Where Were You When…?

by Michael Koepf, November 20, 2013

In the fall of 2013, a common question emerges ines­capably from the news: “Where were you when Kennedy was killed?” Me? I was delivering cans of paint to a store for UPS, a seasonal job I was happy to have. The work helped pay my way through college, although, I wasn’t particularly cheerful that day. The holiday season loomed; deliveries had increased; my brown truck was stacked to the roof and it had to be empty before the sun went down. Also, early that morning as I arrived at work, a guy from the Teamsters Union who looked like Tony Soprano’s unshaved cousin, hit me up for fifty bucks — cash. “Union dues,” he growled. Even though I was a “temp,” I had to fork it up. In 1963 $50 was a lot, and the loss was on my mind as I hefted the box of heavy paint cans into the little store and found the owner and two customers listening closely to the news. The radio was turned up, and as I put the cans on the counter, the owner turned to me with a drained expression on his face. “Have you heard the news?”

We’ve heard the news for 50 years, and now on the 50th anniversary of President Kennedy’s death, we’re overwhelmed by this news again. “Where were you when Kennedy was killed?” is the oft repeated question. And, then there’s all the rest: “Did one shooter really do it? … What about the mess of the Warren Commission report?”

The controversy has raged for years: the endless con­spiracy books; screwball movies like JFK, and, perhaps, the most enduring but impossible theme of all — what would have happened if Kennedy lived?

If you’re an American and the essential and vibrant years of your life were lived in the last half of the twenti­eth century, then you’ve probably asked that question too. I have. However, speculation’s a view of history that’s completely devoid of facts. For the record past and future: what we live is what we have.

So here’s another question that’s not too often asked: “Where were you when Oswald was shot?” I was eating Sunday breakfast in front of my black and white set. The cops hauled Oswald out — bam! Ruby shot him dead. The toast fell out of my mouth, but was that shocking moment the beginning of our progressive age?

Most people don’t recall, but Camelot, as mythicized in the presidency of JFK, was, in fact, a very conserva­tive place. The noble king at the head of the table; gallant knights from Harvard ready to serve some noble cause: civil rights to name just one, which in 1963 meant seek­ing equality for the Negro race and not as now being bullied in the NFL, the oddest concept in the world.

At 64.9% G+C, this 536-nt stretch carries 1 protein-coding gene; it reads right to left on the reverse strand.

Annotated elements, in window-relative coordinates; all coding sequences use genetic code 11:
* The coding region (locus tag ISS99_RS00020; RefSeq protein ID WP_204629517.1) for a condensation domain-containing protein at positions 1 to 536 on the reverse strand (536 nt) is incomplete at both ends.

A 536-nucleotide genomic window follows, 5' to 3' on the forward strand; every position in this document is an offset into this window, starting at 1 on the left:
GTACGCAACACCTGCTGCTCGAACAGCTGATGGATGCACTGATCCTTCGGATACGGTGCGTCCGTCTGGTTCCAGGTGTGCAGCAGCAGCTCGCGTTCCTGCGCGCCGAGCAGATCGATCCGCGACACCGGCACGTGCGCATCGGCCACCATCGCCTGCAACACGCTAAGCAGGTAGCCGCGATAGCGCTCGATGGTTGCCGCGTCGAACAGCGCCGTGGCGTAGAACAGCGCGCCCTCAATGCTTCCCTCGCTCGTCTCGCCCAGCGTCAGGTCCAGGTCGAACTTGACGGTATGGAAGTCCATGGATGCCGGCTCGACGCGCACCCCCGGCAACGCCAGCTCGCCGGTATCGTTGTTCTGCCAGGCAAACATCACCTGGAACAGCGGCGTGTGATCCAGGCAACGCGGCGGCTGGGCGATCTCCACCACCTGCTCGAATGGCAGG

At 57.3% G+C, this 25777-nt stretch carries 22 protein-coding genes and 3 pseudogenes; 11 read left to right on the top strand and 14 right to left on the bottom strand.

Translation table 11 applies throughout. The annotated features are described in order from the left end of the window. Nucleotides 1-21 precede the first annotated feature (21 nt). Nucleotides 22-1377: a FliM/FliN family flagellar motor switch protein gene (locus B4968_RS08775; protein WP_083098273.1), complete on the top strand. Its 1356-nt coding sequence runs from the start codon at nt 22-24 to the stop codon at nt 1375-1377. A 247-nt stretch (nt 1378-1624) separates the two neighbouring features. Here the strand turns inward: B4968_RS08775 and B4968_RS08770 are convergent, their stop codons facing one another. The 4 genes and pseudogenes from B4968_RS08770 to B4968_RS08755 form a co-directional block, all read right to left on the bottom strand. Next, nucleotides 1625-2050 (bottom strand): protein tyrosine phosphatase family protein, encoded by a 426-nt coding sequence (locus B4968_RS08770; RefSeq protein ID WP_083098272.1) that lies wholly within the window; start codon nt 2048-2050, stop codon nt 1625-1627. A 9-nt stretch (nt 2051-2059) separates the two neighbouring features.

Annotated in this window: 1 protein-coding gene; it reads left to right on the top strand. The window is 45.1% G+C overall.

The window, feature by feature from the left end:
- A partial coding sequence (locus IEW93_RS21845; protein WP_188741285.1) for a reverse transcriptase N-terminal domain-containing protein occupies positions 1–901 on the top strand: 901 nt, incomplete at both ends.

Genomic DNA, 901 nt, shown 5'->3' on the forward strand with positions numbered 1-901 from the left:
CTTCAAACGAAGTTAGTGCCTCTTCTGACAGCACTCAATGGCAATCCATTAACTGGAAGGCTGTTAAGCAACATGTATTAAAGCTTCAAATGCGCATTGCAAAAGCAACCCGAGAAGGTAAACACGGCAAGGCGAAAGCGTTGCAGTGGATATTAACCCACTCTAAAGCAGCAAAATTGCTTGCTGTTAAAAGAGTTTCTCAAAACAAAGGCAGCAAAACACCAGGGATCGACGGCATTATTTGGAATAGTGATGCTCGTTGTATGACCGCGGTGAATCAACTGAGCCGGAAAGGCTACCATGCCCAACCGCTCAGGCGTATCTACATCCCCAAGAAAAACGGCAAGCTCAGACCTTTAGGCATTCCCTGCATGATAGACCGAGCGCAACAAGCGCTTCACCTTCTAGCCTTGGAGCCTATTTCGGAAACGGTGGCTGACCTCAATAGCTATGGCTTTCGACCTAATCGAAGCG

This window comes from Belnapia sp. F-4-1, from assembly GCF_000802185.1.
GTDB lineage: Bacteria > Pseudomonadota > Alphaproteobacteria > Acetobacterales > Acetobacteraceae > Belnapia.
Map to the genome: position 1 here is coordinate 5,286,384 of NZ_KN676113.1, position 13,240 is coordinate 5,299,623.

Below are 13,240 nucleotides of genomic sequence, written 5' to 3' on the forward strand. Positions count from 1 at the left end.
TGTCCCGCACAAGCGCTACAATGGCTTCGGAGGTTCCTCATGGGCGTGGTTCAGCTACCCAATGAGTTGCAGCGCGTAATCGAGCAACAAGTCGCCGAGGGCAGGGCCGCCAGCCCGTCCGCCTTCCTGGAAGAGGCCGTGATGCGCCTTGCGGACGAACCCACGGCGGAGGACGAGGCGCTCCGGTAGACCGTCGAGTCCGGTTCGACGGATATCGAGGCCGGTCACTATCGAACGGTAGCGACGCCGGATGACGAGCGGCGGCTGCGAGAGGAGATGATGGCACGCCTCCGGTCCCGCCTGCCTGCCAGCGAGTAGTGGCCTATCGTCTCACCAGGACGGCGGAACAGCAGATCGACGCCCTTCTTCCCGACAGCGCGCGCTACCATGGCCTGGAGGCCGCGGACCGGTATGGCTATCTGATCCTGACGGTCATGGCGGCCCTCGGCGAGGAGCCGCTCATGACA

In the kingdom of JFK, the Cold War could get hot. The Russians schemed in their evil land, which caused Camelot and the commies to send their knights to distant places to fight it out in surrogate wars. Of course, in Camelot, the girls were in the background dressed up in pretty costumes just like Jackie Kennedy was.

Jack Kennedy was a friend to commerce. He knew how America worked. He believed cutting taxes best served the poor by leaving money on the table so that entrepreneurs could create the jobs, a theory that’s cur­rently anathema on NPR. In Camelot, the “welfare state” did not exist. People and their families had to take care of themselves long before legislation buttered their bread, or the cushion farters (bureaucrats) divvied out the dough. It wasn’t perfect; everyone lived with less unless you were very rich just like the Kennedys, but in the kingdom of JFK everyone you knew was responsible for themselves and bound together by this glue: the Consti­tution and their conscience and ethics they learned in school as well as their temple or church. In the Kingdom of John F. Kennedy, aside from him and Jackie, only movie stars were hip.

Enter Harvey Oswald, the self-taught, Marxist punk. In the media mnemonics surrounding the 50th anniver­sary of November 23rd, the essentials of Oswald’s essence will, once more, be swept away and under the rug. Let a thousand conspiracies blossom: Oswald was just a patsy; right wingers shot JFK; the mafia did it; Ruby killed Oswald to cover it up, and, hey, what about LBJ? He had the most to gain. My favorite repeated notion that comes up every year on November 23rd is that with the Death of President Kennedy, somehow, America lost its innocence, which is to say that before the murder of the president, Americans lived in a cloud-land of political bliss. What about the Civil War; the Robber Barons or TeaPot Dome; the violent struggles of union labor, or the Great Depression? What about D-Day? There’s nothing innocent there. There is no age of innocence when it comes to the human heart. This loss of innocence theory with the end of JFK is usually senti­mentalized by aging baby boomers who were in their teens and twenties when President Kennedy was killed. What they’re really saying is this: I was young and inno­cent then…before I got naked at the love-in; chopped my first line, or cheated with someone else. Guilt is never a fall from innocence unless we seek excuse.